Talking of warm and lovely – here's another one.  The story is told by Holly whose mum has recently died.  With no dad on the scene, Holly and her little brother Davy are looked after by their big brother Jonathan.  Eighteen-year-old Jonathan is finding his new role as a surrogate parent very hard and the Social Workers are wondering whether another solution needs to be found. Nicholls has taken a thoroughly depressing situation and danced all over it with love and optimism and resilience.  

6. What A Way To Go by Julia Forster

Another book which dances over disaster is What a Way to Go. Every word of this book is a joy. It's 1988 and twelve-year-old Harper is the only kid in town with divorced parents. Aside from the shenanigans of being ferried backwards and forwards between mum and dad, Harper has to get used to her mum's new boyfriend Kit and find her place in a world where she no longer neatly fits in. Very funny and very beautiful and very sad.

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7. We Were Liars by E. Lockhart

This is a very clever book and quite unlike anything else I've ever read. It's one of those books that makes your brain work quite hard as you're reading it – but then you get to the end and think WOW. Cady is an American teenager whose family are so rich that they even own their own island. But life is not beautiful for Cady. An accident that she can barely tell us about has left her emotionally and physically damaged, but with the help of Johnny, Mirren and Gat, Cady finds her own extraordinary way of getting through the darkness.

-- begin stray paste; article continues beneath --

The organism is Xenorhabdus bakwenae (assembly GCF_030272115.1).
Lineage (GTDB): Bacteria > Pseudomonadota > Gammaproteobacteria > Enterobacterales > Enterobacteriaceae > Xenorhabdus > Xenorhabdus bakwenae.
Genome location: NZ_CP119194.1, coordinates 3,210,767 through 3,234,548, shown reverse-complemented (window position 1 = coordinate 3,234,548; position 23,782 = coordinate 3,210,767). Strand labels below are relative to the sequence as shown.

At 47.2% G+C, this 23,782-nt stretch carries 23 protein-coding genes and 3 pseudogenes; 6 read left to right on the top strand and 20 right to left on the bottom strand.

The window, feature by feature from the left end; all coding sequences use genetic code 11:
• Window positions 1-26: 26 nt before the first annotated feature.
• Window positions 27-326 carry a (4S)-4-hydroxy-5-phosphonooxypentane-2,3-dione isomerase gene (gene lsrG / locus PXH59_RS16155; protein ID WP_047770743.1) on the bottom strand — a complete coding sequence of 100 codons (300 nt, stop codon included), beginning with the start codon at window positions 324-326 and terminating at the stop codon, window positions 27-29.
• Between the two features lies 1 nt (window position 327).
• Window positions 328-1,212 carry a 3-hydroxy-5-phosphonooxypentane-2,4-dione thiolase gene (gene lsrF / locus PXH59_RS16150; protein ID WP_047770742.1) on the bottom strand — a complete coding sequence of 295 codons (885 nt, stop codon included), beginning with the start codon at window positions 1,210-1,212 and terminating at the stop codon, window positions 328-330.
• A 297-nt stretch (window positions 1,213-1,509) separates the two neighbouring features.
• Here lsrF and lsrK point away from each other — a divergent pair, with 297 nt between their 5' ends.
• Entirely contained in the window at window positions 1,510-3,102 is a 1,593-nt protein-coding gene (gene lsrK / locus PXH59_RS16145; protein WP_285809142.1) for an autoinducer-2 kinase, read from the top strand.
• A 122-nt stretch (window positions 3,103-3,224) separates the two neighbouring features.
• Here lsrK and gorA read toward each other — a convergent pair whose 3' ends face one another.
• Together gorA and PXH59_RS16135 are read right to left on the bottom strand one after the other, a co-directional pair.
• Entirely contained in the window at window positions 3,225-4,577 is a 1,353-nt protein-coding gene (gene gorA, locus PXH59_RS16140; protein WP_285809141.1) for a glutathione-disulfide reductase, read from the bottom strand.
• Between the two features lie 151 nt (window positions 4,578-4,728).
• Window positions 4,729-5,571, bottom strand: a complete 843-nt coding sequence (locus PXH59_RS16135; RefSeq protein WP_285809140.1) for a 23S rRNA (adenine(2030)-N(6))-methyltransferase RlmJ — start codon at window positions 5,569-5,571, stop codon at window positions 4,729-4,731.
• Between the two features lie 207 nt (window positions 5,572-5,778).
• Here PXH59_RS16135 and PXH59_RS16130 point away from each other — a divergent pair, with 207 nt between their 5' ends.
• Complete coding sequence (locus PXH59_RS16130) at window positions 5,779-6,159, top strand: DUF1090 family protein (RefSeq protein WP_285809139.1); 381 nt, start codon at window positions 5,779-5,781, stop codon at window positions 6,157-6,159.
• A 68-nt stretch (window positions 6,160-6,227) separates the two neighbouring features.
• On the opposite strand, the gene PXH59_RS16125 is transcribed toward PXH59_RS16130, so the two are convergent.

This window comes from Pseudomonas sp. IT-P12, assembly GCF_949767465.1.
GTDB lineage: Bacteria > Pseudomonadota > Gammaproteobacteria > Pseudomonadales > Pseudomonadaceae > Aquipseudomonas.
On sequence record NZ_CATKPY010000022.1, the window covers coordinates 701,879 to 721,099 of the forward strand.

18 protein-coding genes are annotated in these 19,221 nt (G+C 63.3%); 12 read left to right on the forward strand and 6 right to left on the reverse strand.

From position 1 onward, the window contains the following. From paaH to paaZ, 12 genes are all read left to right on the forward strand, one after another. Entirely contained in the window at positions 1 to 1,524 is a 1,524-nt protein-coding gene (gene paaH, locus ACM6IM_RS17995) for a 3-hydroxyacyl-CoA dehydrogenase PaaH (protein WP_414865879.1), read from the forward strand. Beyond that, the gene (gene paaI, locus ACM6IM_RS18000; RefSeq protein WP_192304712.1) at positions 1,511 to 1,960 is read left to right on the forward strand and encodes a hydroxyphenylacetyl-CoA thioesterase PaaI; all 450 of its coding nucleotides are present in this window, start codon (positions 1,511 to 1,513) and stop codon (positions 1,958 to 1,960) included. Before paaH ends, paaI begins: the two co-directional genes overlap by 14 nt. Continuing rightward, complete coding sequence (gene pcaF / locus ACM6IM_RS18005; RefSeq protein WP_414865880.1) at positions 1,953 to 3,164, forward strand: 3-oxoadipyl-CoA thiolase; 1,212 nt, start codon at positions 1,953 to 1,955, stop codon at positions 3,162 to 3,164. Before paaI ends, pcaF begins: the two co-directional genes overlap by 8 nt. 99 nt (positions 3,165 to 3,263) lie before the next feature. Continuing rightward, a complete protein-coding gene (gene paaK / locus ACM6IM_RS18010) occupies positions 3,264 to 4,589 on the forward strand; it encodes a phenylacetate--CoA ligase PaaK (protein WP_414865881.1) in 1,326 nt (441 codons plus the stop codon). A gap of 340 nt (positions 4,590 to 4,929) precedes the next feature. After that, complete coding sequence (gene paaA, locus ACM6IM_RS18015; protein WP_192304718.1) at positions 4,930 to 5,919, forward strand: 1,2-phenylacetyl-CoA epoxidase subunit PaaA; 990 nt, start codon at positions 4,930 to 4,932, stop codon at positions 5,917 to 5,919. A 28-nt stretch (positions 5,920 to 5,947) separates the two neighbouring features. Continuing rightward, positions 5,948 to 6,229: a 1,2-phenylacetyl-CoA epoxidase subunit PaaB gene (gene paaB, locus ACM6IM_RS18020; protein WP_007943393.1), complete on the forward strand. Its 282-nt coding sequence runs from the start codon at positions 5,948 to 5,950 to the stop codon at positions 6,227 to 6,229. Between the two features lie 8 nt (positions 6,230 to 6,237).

8. Pig Heart Boy by Malorie Blackman

Cameron has a lot on his plate.  He's so ill that he needs a heart transplant to stay alive, but there just isn't a suitable donor.  Then another solution is offered, and the clue is in the title.  This book is a very thought-provoking and emotional read. Life, death, ethical issues – they are all raised here, and so too is the nature of modern celebrity. Harrowing in places but ultimately uplifting, a bit like life really.     

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9. Holes by Louis Sachar

This book is probably going to be on any list of books I ever compile. I think it is a work of genius.  Teenager, Stanley Yelnats has been sent to a boys' correctional camp in the Texas desert for a crime he did not commit. Every day, he has to dig a hole – five feet by five feet.  Is it punishment? Or is it something else? Either way, Stanley gets through this nightmare and comes out on top.  If you only ever read one book in your life – make it this one. 

10. The Goldfinch by Donna Tartt

Then again, if you only ever read one book in your life, maybe it should be this one.  This isn't a novel which is aimed specifically at teens but it's a true tale of growing up. When Theo Decker is thirteen years old, something very random and very bad happens to him. It changes the course of his whole life. I should just warn you that this is not a quick read - this book is as thick as a brick - but stick with it and you are in for a dizzying, breath-taking, emotional and really quite extraordinary ride.